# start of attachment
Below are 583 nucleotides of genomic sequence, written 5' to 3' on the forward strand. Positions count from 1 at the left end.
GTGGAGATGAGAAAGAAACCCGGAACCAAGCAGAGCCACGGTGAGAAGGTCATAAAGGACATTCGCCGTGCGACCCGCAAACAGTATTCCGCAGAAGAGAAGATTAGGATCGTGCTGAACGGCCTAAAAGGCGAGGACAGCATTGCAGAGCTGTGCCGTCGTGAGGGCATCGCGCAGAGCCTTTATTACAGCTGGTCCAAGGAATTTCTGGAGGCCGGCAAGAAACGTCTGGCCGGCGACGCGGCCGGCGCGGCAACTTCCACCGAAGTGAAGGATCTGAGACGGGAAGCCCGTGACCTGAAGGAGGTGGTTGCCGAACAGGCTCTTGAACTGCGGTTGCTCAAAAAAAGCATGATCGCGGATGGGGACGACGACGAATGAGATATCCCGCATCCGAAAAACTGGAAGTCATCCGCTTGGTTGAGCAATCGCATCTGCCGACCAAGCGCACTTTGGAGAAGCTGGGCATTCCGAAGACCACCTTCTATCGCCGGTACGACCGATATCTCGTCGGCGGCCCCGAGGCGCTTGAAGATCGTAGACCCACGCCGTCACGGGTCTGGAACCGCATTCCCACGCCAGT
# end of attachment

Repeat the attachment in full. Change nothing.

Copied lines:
Below are 583 nucleotides of genomic sequence, written 5' to 3' on the forward strand. Positions count from 1 at the left end.
GTGGAGATGAGAAAGAAACCCGGAACCAAGCAGAGCCACGGTGAGAAGGTCATAAAGGACATTCGCCGTGCGACCCGCAAACAGTATTCCGCAGAAGAGAAGATTAGGATCGTGCTGAACGGCCTAAAAGGCGAGGACAGCATTGCAGAGCTGTGCCGTCGTGAGGGCATCGCGCAGAGCCTTTATTACAGCTGGTCCAAGGAATTTCTGGAGGCCGGCAAGAAACGTCTGGCCGGCGACGCGGCCGGCGCGGCAACTTCCACCGAAGTGAAGGATCTGAGACGGGAAGCCCGTGACCTGAAGGAGGTGGTTGCCGAACAGGCTCTTGAACTGCGGTTGCTCAAAAAAAGCATGATCGCGGATGGGGACGACGACGAATGAGATATCCCGCATCCGAAAAACTGGAAGTCATCCGCTTGGTTGAGCAATCGCATCTGCCGACCAAGCGCACTTTGGAGAAGCTGGGCATTCCGAAGACCACCTTCTATCGCCGGTACGACCGATATCTCGTCGGCGGCCCCGAGGCGCTTGAAGATCGTAGACCCACGCCGTCACGGGTCTGGAACCGCATTCCCACGCCAGT